Beijing replied that there was no basis in fact for the threat accusations, China’s development served the cause of world peace and stability and labeled Aso’s remarks “irresponsible.” On Dec. 22, Beijing released a diplomatic White Paper, which solemnly pledged that China would never use its growing power to threaten its neighbors. China would adhere to the “road of peaceful development” and “never be a threat to anyone.”  Contrasting China’s development with that of Japan in the last century, the document made clear that “China did not seek hegemony in the past, nor does it now, and will not do so in the future when it gets stronger.”

Attempting to gain control of the China threat debate, Koizumi, at dinner with former LDP Vice President Yamasaki and New Komeito Secretary General Fuyushiba on Dec. 27, was reported to have told them that he had said that China’s development represented a “chance” for Japan but that he had “never said that China was a threat.”

Outlook

While economic engagement continues to strengthen, the outlook for political relations for the near term is, in a word, “bleak.” The issues of history permeate the relationship, and the leadership in both countries continues to be focused more on defining the past on its terms than moving beyond history and building a cooperative future. Taking the optimistic view, one can hold the hope that at least a floor has been reached.

Chronology of Japan - China Relations

October — December 2005


Oct. 11-15, 2005: Vice Minister of the Cabinet Office Erikawa Takeshi visits Beijing to discuss disposal of chemical weapons abandoned by Imperial Army.

Oct. 13, 2005: Japanese Foreign Ministry announces Third Japan-China Comprehensive Policy Dialogue, Oct. 14-17, in Beijing.

Oct. 15, 2005: Vice Foreign Minister Yachi meets Foreign Minister Li in Beijing to discuss Japan-China issues; second day of meetings scheduled for Oct. 16 is cancelled.

Oct. 16, 2005: Japan-China Foreign Ministry director general-level talks on North Korea and six-party meeting take place in Beijing.

Oct. 16, 2005: Taiwan’s former President Lee Teng-hui backs Koizumi’s visits to Yasukuni Shrine.

Oct. 17, 2005: Koizumi visits Yasukuni Shrine on first day of Autumn Festival.

Oct. 17, 2005: China protests Yasukuni visit.

Oct. 17, 2005: Chinese companies participating in Tsingtao Japan Week 2005 cancel participation to protest Yasukuni visit.

Oct. 18, 2005: 92 Diet members visit the Yasukuni shrine

Oct. 18, 2005: Beijing cancels visit of Japanese foreign minister scheduled for Oct. 23.

Oct. 19, 2005: Keidanren Chairman Okuda tells business audience in Kanazawa that, while Koizumi’s visits to Yasukuni are affecting political relations, economic relations remain largely unaffected.

Oct. 23, 2005: Foreign Minister Machimura tells Sunday TV audience that, with regard to Yasukuni, Japan “should be able to say what we believe is right.”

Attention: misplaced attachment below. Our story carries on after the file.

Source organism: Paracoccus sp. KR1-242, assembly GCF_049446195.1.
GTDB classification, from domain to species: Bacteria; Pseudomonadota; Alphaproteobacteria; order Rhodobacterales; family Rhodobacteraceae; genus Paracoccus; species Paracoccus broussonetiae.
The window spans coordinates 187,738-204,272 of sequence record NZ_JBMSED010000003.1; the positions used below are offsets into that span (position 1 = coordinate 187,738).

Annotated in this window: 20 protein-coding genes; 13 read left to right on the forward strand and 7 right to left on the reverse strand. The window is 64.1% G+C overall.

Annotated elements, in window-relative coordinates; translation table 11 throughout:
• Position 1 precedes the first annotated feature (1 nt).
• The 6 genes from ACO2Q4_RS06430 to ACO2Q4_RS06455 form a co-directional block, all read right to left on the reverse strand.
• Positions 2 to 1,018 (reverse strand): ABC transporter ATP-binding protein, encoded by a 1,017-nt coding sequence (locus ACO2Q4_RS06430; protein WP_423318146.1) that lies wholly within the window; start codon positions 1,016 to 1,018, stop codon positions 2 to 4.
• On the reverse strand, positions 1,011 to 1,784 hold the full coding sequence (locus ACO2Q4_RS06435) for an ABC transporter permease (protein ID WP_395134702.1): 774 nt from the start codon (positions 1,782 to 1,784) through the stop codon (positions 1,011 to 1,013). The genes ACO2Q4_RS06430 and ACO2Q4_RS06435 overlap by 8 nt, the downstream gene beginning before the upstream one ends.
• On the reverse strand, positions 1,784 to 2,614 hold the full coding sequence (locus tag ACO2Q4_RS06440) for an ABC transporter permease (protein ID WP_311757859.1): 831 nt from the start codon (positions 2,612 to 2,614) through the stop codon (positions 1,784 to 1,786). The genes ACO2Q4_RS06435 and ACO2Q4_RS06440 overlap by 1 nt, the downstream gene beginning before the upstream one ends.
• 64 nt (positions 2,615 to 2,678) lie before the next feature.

Oct. 31, 2005: Koizumi reshuffles Cabinet, appointing Aso Taro foreign minister and Abe Shinzo chief Cabinet secretary.

Nov. 2, 2005: Fifth meeting of Japan-China-ROK economic directors general in Beijing.

Nov. 2, 2005: Chinese Ambassador Wang speaks at National Defense Academy of Japan.

Nov. 4, 2005: Governors of Osaka, Kyoto, and Hyogo visit Beijing to promote tourism; meet with Vice Premier Wu Yi.

Nov. 4, 2005: China’s Vice President Zeng Qinghong meets former Prime Minister Murayama Tomiichi in Xian; promotes wide range of exchanges.

Nov. 5, 2005: New Komeito Party leader Kanzaki calls on Koizumi to exercise restraint on Yasukuni visits.

Nov. 9, 2005: Multi-party coalition forms Association to Consider Secular War Memorial.

Nov. 13, 2005: Chief Cabinet Secretary Abe tells TV Asahi Sunday audience that China should reconsider patriotic anti-Japanese education campaign, calls attention to double-digit increases China’s military spending, asks for increased transparency, pronounces himself fond of China, and supports increase of Chinese students studying in Japan.

Nov. 13, 2005: FM Aso defends Koizumi’s Yasukuni visits in speech in Tottori Prefecture.

Nov. 15, 2005: China’s FM Li compares Koizumi visits to Yasukuni to paying Germany’s political leaders paying homage to Hitler.

Nov. 16, 2005: Koizumi meets President Bush; observes that “because the U.S.-Japan relationship is so strong, Japan will be able to build better ties with China and South Korea.”

Nov. 17, 2005: Chief Cabinet Secretary Abe finds FM Li’s “Hitler” analogy “disagreeable” to many Japanese.

Nov. 17, 2005: LDP announces draft legislation to govern exploration in East China Sea will be submitted to Diet in 2006.

Nov. 17, 2005: LDP Secretary General Takebe begins three-day visit to Beijing.

Nov. 20, 2005: Xinhua News Agency reports CCP Propaganda Departments adds 66 National Patriotic sites to existing list; at least five commemorate the struggle with Japan.

Nov. 22, 2005: Chinese work crews begin restoration of Beijing embassy and consular buildings damaged during April anti-Japanese demonstrations.

Nov. 25-27, 2005: Senior Vice FM Shiozaki Yasuhisa travels to Beijing to discuss Six-Party Talks and bilateral issues; meets Vice Foreign Minister Wu Dawei.